OTTAWA - Today’s enforcement action in Wet’suwet’en territory is another humiliating stain on Canada’s relationship with Indigenous peoples.
At 5 a.m. this morning, the RCMP moved into Wet’suwet’en territory in northern B.C. to enforce an injunction issued by the B.C. Supreme Court. They arrested Wet’suwet’en clan members and their allies who are blocking work on the Coastal GasLink pipeline project by occupying traditional territory along the Morice West Forest Service road.
“This is a political failure,” said Paul Manly (MP, Nanaimo-Ladysmith) who travelled to the area in January. “Talks could have continued; the hereditary chiefs were willing to continue. There was no reason to enforce this injunction at this specific time.
“Just days ago it was reported that the Coastal GasLink pipeline project is missing a key authorization from the B.C. Environmental Assessment Office. The missing authorization specifically deals with the geographical area where today’s enforcement action occurred. Construction on this project can not move forward without this authorization,” Manly added.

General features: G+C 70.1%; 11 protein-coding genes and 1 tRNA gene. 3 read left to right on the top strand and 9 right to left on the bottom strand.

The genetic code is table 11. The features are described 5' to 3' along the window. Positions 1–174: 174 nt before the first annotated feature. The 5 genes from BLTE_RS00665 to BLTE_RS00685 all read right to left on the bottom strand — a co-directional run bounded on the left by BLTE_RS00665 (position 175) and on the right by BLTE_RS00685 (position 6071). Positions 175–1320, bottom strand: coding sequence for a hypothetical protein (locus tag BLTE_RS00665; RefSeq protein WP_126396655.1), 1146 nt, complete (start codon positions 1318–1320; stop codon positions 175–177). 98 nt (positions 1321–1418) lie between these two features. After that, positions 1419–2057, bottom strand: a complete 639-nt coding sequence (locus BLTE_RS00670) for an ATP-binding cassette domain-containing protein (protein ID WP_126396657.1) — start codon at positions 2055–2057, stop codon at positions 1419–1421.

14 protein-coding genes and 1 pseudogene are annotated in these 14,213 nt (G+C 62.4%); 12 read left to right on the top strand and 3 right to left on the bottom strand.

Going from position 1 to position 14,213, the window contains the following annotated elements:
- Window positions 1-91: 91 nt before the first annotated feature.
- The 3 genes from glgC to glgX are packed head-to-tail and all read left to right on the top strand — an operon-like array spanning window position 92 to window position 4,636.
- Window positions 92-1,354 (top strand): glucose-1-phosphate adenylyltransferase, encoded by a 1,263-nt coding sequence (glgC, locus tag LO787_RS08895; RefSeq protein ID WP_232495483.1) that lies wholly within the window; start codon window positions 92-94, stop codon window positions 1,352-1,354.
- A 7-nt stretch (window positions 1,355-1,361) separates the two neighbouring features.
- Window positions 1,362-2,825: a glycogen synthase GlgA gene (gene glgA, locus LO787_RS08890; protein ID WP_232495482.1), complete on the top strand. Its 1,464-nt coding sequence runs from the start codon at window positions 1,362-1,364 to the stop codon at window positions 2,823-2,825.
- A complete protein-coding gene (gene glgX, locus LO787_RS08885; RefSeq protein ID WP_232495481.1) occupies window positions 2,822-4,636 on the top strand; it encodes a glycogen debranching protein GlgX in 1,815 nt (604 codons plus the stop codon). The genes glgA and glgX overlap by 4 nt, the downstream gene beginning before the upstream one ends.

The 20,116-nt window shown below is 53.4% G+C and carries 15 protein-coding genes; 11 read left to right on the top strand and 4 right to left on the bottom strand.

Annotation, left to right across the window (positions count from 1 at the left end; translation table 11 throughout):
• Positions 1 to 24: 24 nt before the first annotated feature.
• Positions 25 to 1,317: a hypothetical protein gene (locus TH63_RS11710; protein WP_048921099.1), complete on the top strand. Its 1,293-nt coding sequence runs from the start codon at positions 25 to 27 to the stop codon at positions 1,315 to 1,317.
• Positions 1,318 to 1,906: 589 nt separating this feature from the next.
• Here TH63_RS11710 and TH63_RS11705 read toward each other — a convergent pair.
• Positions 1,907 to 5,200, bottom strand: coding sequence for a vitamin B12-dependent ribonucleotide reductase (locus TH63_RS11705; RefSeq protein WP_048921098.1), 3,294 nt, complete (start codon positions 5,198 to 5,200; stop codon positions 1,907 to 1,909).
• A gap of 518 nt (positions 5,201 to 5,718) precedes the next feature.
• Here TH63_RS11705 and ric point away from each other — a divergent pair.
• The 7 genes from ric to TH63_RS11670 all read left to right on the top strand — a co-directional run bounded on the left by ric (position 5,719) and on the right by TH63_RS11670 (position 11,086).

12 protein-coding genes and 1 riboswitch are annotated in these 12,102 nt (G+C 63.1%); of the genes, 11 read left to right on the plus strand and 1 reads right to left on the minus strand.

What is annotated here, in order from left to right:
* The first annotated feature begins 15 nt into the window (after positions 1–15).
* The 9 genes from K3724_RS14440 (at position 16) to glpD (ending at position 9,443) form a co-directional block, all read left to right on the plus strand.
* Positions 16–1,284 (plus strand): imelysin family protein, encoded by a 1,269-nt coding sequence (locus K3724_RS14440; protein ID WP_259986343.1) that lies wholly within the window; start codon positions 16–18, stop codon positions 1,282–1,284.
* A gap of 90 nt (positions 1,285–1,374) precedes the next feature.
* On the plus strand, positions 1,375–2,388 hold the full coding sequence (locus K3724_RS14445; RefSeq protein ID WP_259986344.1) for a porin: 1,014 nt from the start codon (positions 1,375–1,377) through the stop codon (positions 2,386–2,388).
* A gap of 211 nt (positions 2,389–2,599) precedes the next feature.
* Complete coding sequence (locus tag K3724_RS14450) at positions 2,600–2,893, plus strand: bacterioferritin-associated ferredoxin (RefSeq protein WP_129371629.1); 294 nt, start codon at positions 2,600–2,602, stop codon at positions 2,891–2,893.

“This enforcement is another black eye on Canada’s relationship with Indigenous people,” said Green Party parliamentary leader Elizabeth May (MP, Saanich-Gulf Islands). “British Columbia has passed legislation to enshrine UNDRIP in B.C. law but so far it has not demonstrated a commitment to honouring that legislation. The federal government, for its part, must not shrug its shoulders and claim that this conflict is not under its jurisdiction. That is not how First Nations see it. That is not how the United Nations sees it. And that is not how the world is going to see it,” she added.
Green Party of Canada critic for Crown-Indigenous relations, Jenica Atwin (MP, Fredericton) said: “The UN’s Committee on the Elimination of Racial Discrimination released a report in December calling on Canada to suspend work on this project until proper consent is obtained from the hereditary chiefs. Free, prior and informed consent should not mean Indigenous communities must agree to any and all industrial projects in their territories, or face militarized police action. This is not what Canadians expect from our governments when they say that they want to fix our broken relationship with First Nations.”
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